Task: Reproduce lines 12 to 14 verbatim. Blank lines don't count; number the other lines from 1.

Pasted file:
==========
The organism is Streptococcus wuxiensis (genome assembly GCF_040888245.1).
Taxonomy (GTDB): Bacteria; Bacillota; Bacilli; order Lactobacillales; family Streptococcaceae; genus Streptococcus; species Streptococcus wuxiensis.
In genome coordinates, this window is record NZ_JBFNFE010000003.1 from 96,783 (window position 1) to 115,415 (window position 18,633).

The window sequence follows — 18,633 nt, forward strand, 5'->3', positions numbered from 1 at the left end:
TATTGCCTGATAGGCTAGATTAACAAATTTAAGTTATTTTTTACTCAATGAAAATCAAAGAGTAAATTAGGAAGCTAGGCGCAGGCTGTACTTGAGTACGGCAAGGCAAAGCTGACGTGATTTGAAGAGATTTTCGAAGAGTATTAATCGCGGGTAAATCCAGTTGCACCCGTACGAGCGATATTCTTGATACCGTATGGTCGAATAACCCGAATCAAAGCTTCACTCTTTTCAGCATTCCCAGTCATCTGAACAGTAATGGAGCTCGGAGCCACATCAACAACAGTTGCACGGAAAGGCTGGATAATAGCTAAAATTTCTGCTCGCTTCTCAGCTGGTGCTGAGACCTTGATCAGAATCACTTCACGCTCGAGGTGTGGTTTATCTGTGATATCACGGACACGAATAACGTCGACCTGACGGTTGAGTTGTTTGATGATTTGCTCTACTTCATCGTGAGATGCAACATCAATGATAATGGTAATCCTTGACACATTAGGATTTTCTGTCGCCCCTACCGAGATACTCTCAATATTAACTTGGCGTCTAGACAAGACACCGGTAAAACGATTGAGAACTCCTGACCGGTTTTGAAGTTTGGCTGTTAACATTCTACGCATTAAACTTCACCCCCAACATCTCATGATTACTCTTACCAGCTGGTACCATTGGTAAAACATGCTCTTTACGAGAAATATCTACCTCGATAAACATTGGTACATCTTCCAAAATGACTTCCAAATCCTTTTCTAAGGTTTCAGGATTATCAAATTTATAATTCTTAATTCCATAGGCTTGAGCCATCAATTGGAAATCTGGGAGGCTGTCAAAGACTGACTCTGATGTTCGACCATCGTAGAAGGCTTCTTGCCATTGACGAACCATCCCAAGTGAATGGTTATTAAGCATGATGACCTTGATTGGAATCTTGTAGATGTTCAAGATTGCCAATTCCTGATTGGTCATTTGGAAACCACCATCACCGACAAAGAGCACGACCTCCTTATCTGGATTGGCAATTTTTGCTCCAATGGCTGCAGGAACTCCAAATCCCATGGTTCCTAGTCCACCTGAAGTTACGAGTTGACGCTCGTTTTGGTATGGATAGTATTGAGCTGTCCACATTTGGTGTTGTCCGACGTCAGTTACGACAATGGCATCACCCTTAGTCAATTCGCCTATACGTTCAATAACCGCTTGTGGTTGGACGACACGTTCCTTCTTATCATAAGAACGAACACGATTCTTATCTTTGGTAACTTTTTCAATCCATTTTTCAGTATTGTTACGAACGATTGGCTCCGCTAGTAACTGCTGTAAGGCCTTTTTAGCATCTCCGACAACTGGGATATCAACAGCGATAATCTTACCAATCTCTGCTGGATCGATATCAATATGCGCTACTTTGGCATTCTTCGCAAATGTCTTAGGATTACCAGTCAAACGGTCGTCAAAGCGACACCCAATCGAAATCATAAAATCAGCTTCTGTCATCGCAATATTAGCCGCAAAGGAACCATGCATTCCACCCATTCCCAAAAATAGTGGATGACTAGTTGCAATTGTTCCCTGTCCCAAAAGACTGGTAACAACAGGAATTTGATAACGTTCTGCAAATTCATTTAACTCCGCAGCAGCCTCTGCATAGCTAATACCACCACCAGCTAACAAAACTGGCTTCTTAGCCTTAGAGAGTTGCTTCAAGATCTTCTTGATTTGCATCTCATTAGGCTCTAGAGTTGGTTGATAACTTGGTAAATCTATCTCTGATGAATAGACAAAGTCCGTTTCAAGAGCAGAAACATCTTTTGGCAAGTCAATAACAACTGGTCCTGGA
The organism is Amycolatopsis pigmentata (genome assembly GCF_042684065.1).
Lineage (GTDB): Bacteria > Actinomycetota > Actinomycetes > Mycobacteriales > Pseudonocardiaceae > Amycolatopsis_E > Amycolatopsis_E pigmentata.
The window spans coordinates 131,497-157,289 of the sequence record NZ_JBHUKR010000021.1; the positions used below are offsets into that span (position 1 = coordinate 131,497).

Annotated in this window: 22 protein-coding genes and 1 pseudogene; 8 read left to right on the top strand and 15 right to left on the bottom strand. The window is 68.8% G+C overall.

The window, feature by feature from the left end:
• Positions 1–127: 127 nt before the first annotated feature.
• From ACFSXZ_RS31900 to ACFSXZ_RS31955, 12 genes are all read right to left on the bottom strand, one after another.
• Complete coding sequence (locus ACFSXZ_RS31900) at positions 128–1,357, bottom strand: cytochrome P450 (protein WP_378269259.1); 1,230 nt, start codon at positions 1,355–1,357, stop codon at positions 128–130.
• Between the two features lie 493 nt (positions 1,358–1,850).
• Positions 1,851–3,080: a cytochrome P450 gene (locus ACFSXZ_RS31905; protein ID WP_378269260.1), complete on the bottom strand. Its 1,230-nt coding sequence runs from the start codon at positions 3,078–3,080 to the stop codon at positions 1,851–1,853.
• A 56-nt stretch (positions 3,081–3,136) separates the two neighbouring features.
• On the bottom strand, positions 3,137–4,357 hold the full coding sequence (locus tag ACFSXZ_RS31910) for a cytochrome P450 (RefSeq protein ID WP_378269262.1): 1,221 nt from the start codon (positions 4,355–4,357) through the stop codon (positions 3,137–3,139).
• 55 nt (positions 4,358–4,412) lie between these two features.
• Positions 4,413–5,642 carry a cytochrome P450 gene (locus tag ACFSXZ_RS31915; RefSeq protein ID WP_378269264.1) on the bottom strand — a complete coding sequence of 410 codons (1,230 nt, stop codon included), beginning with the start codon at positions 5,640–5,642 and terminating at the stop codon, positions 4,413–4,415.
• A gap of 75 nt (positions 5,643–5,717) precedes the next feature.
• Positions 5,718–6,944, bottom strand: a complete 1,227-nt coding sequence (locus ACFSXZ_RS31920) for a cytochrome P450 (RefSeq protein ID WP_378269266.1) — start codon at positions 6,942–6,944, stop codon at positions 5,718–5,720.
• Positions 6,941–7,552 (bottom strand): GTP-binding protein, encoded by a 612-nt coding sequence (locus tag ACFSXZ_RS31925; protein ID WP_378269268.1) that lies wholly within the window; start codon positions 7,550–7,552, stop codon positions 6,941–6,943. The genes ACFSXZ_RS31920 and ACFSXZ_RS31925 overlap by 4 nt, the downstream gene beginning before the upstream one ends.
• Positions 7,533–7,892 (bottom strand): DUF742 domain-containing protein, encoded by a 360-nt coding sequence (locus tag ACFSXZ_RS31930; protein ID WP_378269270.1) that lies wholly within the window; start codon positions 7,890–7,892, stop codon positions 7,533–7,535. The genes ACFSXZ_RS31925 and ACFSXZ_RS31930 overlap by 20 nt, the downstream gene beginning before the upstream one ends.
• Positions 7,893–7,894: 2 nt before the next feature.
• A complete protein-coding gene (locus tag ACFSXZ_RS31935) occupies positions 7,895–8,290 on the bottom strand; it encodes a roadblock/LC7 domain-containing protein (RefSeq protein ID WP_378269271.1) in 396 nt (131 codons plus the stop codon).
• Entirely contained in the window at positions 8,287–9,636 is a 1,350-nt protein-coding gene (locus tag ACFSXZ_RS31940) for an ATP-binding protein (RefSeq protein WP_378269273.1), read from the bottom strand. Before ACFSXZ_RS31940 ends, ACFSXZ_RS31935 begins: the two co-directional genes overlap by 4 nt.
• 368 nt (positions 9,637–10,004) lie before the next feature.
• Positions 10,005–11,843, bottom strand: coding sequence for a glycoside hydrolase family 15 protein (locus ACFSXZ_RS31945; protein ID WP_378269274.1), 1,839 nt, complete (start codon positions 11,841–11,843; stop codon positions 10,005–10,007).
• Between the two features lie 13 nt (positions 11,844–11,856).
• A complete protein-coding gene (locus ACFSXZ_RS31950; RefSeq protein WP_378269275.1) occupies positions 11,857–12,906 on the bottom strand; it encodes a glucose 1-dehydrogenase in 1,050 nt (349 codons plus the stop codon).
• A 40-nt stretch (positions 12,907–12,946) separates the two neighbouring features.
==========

• From ACFSXZ_RS31900 to ACFSXZ_RS31955, 12 genes are all read right to left on the bottom strand, one after another.
• Complete coding sequence (locus ACFSXZ_RS31900) at positions 128–1,357, bottom strand: cytochrome P450 (protein WP_378269259.1); 1,230 nt, start codon at positions 1,355–1,357, stop codon at positions 128–130.
• Between the two features lie 493 nt (positions 1,358–1,850).